With the end so near and so much to do between now and the end of week 12, blog posts are officially now going to be short and sweet. That means lots of pictures and no tangents Fi. (Well, let’s see how I go. I do love a good tangent (read procrastination) and I love writing this blog. It’s become such an important end of the day / week ritual and an important part of processing it all)
So, last Thursday and Friday were distinctly fishy. For 3 reasons:
First up on Thursday was Irish seafood chowder filled with all good things from the ocean. Stars of the show were these fairly ugly but also amazingly cool monkfish. Mother Nature is such a clever lady sometimes. Monk fish (or Angler fish as they are also known) have these little fishing-rod like filaments that come out of their heads. With their camouflagey upper side, the monkfish blends into the seafloor and they use their fishing rods to lure in little fish that pass by; their dinner!
Combined with mussels, pollack, salmon, Dublin Bay prawns and potatoes, carrots, milk….
….and you have a total bowlful of deliciousness.
And then – Friday was lobster day.
Oh goodness. I know I shouldn’t mind. I’ve butchered lamb. I’ve deboned multiple chickens. I’ve pickled and eaten Ox tongue for goodness sake, and yet there is something about putting a lobster in a pot when it is still alive which I find slightly hard to feel good about.
Apparently the most humane way (this is according to the RSPCA) is to put them in a pot with cold water and A LOT of salt (4 ounces salt to 6 pints of water, I know) and then slowly bring them up to the boil.
“We hope they go into the pot and feel like they’re bathing in a rock pool down at Shanagarry beach with the sun starting to come out and warm them up before they go off to lobster heaven”
– Lobster death according to Darina.
But who knows. I tell you what the lobsters we put in the pot certainly made a fair bit of racket. (Read the pot lid came flying off and Florrie (our teacher) had to hold it back down). I’d love to believe the rockpool story, but…. not sure that’s quite the reaction of a slowly, gently and pain free bathe in a rockpool.
You have to kill the lobster yourself you see because they deteriorate so quickly after they’ve died. Hence why you always see them alive in tanks in restaurants. Not just for aesthetics or to show off but because you have to kill, cook and eat asap.
Also – is it even worth it? I know a lot of people love it and may disagree but I’m not sure I even like lobster that much. Yes it’s rich and almost buttery in taste… but, even after tasting a lobster in a butter sauce or lobster in a brioche roll, I’m still not sure I’m sold. Currently in the over-rated category in my opinion.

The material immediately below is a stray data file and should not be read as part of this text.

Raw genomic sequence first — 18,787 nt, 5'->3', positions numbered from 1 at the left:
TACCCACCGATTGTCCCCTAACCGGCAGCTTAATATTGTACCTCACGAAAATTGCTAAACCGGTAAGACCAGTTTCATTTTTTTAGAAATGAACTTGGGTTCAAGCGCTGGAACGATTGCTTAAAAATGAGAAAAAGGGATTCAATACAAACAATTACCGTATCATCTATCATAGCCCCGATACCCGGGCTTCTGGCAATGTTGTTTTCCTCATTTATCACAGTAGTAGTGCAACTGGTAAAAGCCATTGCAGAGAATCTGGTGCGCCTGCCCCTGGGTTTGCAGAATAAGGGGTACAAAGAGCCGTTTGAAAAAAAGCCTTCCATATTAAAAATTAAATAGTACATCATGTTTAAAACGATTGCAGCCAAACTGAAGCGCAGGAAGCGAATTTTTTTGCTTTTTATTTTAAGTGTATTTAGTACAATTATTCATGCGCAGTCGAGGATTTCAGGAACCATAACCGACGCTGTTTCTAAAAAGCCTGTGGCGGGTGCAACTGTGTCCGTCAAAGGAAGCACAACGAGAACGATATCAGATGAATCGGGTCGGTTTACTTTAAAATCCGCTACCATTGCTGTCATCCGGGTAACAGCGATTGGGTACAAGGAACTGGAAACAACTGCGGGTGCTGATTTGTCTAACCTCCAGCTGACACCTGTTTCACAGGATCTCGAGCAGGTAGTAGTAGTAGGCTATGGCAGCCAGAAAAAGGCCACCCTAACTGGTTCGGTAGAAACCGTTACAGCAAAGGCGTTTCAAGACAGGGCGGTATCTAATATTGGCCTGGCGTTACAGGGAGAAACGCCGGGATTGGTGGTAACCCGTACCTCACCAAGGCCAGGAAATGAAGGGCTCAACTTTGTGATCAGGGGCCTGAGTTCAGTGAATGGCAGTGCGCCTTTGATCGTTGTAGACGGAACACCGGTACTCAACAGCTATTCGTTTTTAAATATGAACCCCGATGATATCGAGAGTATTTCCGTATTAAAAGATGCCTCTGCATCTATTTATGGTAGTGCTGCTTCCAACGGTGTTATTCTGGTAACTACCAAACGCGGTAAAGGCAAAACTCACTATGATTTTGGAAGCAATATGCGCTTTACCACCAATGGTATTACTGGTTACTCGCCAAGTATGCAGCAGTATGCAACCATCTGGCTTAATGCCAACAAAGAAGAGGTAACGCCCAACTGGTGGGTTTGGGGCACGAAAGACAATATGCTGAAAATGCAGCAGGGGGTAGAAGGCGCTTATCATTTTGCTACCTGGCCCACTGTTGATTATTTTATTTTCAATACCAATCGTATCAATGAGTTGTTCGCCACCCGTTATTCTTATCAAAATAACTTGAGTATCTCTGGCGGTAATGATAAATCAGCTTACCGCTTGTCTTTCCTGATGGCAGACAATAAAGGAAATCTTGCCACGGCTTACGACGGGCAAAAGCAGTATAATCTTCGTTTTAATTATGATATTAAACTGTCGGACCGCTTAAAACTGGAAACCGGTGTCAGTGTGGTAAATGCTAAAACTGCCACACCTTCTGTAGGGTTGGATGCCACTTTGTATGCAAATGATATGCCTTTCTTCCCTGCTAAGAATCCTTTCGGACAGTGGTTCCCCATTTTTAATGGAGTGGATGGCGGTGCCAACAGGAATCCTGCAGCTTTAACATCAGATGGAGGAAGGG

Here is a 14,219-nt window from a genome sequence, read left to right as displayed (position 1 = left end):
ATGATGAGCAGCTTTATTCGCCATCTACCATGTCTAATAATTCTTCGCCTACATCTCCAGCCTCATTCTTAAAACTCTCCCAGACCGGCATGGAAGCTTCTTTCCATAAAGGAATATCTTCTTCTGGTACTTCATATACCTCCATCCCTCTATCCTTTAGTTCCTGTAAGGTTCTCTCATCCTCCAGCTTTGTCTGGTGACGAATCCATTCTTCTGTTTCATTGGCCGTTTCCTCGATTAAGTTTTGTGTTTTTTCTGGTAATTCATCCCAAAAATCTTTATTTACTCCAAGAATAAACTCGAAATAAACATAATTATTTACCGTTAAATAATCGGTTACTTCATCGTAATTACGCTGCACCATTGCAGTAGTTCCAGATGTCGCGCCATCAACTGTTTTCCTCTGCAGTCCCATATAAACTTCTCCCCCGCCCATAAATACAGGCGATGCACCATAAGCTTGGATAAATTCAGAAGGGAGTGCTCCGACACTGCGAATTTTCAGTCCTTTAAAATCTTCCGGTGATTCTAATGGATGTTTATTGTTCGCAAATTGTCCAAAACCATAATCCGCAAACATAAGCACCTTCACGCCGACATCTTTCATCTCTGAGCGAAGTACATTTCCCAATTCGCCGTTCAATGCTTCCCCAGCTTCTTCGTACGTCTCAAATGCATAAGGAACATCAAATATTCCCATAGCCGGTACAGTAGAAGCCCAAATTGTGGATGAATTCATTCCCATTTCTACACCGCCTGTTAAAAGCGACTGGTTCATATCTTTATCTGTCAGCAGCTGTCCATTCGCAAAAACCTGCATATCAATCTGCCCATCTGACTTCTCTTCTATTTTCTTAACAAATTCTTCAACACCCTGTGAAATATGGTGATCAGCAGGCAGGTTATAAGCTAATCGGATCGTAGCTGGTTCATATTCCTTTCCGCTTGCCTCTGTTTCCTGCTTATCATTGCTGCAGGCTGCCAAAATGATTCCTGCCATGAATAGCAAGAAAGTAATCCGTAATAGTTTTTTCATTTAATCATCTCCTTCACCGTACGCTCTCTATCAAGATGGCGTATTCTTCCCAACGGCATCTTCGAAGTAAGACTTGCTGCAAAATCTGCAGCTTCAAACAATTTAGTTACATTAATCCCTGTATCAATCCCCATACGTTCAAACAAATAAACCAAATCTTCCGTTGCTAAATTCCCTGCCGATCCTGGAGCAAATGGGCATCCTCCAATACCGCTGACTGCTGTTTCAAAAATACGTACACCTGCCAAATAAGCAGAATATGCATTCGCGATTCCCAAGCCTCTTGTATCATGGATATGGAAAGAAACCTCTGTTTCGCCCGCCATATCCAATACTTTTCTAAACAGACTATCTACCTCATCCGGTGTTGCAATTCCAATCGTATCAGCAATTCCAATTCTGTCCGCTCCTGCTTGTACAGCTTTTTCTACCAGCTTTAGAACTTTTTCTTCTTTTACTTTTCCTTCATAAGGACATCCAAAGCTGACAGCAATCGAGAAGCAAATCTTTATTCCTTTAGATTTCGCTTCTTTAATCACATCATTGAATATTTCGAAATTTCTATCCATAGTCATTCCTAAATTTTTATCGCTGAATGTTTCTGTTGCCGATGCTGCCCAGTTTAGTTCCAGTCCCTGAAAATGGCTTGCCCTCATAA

Then on Friday we went sea foraging! Down at the beach with Emer and Darina, there was a well timed low Spring tide that we could take advantage off. We mainly focussed on seaweeds and found kelps, dulse, carageen…. as well as periwinkles and sea spinach. Again – totally fascinating.
Thursday was also final exam menu submission day! Before 9am on Thursday we had to submit to Pam the full and detailed menu and order for the 3 course meal we’re going to cook in week 12 as part of our final exams. You know, the one we have 3 hours for. Including making a bread. Yikes!
Over the 3 courses mine features peas and mint, lamb, jerusalem artichokes, hazelnuts and a kick-arse-totally-amazing chocolate almond gateau. Soooooo delicious but I have no idea if it is actually feasible to do in the time. Especially when you add an unknown bread in there. It’s unknown because they pull a type of bread (brown soda, white soda, white yeast, focaccia etc) out of a hat and tell us 24 hours in advance of our cooking time and we have to build it into our 3 hour order of work plan.
I take a deep inhale of breath every time I think about it.
Distraction! Here is my bench after Friday’s morning of cooking. Small plum and almond tarts (made with my puff pastry), soda bread x 2 (I made two loaves as I wasn’t happy with the first one, it was too wet hence too flat), mayonnaise, that lobster roll served with cucumber pickle and a large savoury cheese, with cheese, tomatoes and tapenade. (More puff pastry action)
Ha, talk about a not so short and sweet blog post. Could do better. Right, I must go and revise wine regions and appellations in France.
Speaking of which…Did you know there are over 6,000 wine chateaux in Bordeaux? And that the main grape varieties are Merlot and Cabernet Sauvignon? And that sparkling wine made in France but outside of Champagne is a cremant?
PS. A visual of that chocolate cake